Why I beat Carl Lewis in Israel

Remember Carl Lewis? 9 time golf medal winner at the Olympics. He is in Israel this week, promoting a speedy communications service, launched by the national company, Bezeq.

It’s a quaint number. The world is spinning faster by the day. And Lewis neatly represents that dynamic. The CEO of Bezeq claimed that they are using the Lewis brand, because he symbolises the determination needed to produce a consistently strong set of results. Again – cute.

Whatever it is, Lewis was in town to motivate his audience. And I am sure he was a popular speaker.

However, during the evening news last night, an interview with Lewis revealed another and far more important side to his character. He spoke about school reunions. It turns out that Carl Lewis was not known as a strong nor competitive kid. He describes how incredulous his fellow students are, when they discuss what he has grown up to achieve.  

And that is when I got to do some thinking on my own. I am about the same age as Lewis. I loved sport at school, but was a chubby kid. I was always picked last for teams, and I guess it hurt. Around my early teens, I put aside my trainers.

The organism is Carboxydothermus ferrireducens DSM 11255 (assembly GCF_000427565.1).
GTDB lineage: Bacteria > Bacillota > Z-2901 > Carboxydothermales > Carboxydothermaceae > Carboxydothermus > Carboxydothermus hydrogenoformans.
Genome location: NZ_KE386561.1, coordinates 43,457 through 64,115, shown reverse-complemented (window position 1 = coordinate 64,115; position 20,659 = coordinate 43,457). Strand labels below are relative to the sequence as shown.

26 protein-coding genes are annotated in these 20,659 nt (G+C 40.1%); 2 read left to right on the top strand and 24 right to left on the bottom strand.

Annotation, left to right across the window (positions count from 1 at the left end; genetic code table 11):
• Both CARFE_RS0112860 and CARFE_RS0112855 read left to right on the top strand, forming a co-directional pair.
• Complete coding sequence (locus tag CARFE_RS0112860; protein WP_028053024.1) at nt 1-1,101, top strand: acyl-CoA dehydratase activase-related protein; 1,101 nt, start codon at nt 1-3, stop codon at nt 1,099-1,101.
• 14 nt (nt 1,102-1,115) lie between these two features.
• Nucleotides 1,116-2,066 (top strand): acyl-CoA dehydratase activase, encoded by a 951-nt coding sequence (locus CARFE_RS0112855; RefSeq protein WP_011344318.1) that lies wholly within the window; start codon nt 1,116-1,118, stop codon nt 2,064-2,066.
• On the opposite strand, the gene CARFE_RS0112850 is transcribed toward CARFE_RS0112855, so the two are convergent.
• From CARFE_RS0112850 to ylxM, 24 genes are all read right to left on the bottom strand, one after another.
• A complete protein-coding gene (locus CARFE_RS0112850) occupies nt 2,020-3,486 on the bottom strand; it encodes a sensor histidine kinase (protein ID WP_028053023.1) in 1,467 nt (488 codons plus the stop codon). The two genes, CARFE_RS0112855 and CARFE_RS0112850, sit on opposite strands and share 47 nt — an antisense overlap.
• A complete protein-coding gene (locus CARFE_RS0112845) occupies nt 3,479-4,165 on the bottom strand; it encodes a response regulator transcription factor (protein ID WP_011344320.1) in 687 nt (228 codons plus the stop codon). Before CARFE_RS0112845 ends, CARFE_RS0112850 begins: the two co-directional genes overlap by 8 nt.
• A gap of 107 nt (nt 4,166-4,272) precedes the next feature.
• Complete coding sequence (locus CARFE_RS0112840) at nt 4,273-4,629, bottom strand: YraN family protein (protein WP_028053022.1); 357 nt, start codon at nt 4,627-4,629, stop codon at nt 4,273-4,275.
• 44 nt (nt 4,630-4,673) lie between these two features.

Over the past decade, I have taken up a variety of outdoor activities. Slowly but surely, I have pushed my boundaries and shown what I am capable of doing. Even a little bit of “extreme” has been thrown in this year.

Back in July, I spent 10 days in the area, where I grew up. During the stay, I did not give up on my daily routine. I walked and I jogged. In fact, I ran around my old school premises – two days in succession. If you ask me, I bet I was secretly hoping that some of my former teachers were looking on.

What’s my message? I always knew that it was important for me to do well in sports, both in terms of health and self-achievement. Yet nobody encouraged me in those days.  What I had to learn over decades was that doing well is not always equivalent to being the best in the best team.

I am proud of my self – motivation. And it is that drive which I take through into my professional life as well.

If Carl Lewis were to join me on my run tomorrow morning near Jerusalem, I have no doubt he would finish quicker, and with less puffing or cursing. But in terms of personal achievement and individual development, there is no doubt in my mind who would be pesented with the medal.

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